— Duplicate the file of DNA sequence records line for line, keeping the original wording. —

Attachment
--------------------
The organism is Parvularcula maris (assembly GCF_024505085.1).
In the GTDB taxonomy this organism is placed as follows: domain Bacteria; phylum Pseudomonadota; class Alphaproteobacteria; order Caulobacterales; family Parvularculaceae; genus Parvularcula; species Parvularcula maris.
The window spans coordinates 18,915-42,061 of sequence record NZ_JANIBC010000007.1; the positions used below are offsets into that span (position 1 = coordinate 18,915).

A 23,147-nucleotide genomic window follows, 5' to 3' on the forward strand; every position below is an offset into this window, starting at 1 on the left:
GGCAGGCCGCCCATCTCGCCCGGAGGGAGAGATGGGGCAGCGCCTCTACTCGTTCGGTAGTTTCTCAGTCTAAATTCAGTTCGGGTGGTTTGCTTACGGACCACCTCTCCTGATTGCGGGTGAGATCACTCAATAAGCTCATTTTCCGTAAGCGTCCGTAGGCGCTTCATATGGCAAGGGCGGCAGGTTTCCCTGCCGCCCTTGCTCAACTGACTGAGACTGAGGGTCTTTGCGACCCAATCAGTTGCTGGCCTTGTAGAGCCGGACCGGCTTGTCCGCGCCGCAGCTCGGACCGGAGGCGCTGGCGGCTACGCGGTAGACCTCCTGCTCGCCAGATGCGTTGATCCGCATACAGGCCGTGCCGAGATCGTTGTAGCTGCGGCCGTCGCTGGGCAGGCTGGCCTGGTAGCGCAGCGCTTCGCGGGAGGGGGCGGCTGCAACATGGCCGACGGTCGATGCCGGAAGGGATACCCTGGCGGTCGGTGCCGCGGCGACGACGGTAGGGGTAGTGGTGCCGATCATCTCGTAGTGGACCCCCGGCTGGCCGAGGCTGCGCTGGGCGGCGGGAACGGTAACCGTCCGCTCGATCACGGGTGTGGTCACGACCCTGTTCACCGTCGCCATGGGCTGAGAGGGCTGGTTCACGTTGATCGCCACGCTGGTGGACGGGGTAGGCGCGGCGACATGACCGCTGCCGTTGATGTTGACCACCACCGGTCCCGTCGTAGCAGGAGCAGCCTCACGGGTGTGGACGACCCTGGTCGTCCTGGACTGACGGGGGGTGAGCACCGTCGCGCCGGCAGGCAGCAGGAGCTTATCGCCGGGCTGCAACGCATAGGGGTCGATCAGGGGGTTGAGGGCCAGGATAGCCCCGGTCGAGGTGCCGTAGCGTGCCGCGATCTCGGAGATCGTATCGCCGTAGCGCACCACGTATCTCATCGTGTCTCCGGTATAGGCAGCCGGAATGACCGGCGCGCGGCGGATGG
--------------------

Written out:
The organism is Parvularcula maris (assembly GCF_024505085.1).
In the GTDB taxonomy this organism is placed as follows: domain Bacteria; phylum Pseudomonadota; class Alphaproteobacteria; order Caulobacterales; family Parvularculaceae; genus Parvularcula; species Parvularcula maris.
The window spans coordinates 18,915-42,061 of sequence record NZ_JANIBC010000007.1; the positions used below are offsets into that span (position 1 = coordinate 18,915).

A 23,147-nucleotide genomic window follows, 5' to 3' on the forward strand; every position below is an offset into this window, starting at 1 on the left:
GGCAGGCCGCCCATCTCGCCCGGAGGGAGAGATGGGGCAGCGCCTCTACTCGTTCGGTAGTTTCTCAGTCTAAATTCAGTTCGGGTGGTTTGCTTACGGACCACCTCTCCTGATTGCGGGTGAGATCACTCAATAAGCTCATTTTCCGTAAGCGTCCGTAGGCGCTTCATATGGCAAGGGCGGCAGGTTTCCCTGCCGCCCTTGCTCAACTGACTGAGACTGAGGGTCTTTGCGACCCAATCAGTTGCTGGCCTTGTAGAGCCGGACCGGCTTGTCCGCGCCGCAGCTCGGACCGGAGGCGCTGGCGGCTACGCGGTAGACCTCCTGCTCGCCAGATGCGTTGATCCGCATACAGGCCGTGCCGAGATCGTTGTAGCTGCGGCCGTCGCTGGGCAGGCTGGCCTGGTAGCGCAGCGCTTCGCGGGAGGGGGCGGCTGCAACATGGCCGACGGTCGATGCCGGAAGGGATACCCTGGCGGTCGGTGCCGCGGCGACGACGGTAGGGGTAGTGGTGCCGATCATCTCGTAGTGGACCCCCGGCTGGCCGAGGCTGCGCTGGGCGGCGGGAACGGTAACCGTCCGCTCGATCACGGGTGTGGTCACGACCCTGTTCACCGTCGCCATGGGCTGAGAGGGCTGGTTCACGTTGATCGCCACGCTGGTGGACGGGGTAGGCGCGGCGACATGACCGCTGCCGTTGATGTTGACCACCACCGGTCCCGTCGTAGCAGGAGCAGCCTCACGGGTGTGGACGACCCTGGTCGTCCTGGACTGACGGGGGGTGAGCACCGTCGCGCCGGCAGGCAGCAGGAGCTTATCGCCGGGCTGCAACGCATAGGGGTCGATCAGGGGGTTGAGGGCCAGGATAGCCCCGGTCGAGGTGCCGTAGCGTGCCGCGATCTCGGAGATCGTATCGCCGTAGCGCACCACGTATCTCATCGTGTCTCCGGTATAGGCAGCCGGAATGACCGGCGCGCGGCGGATGG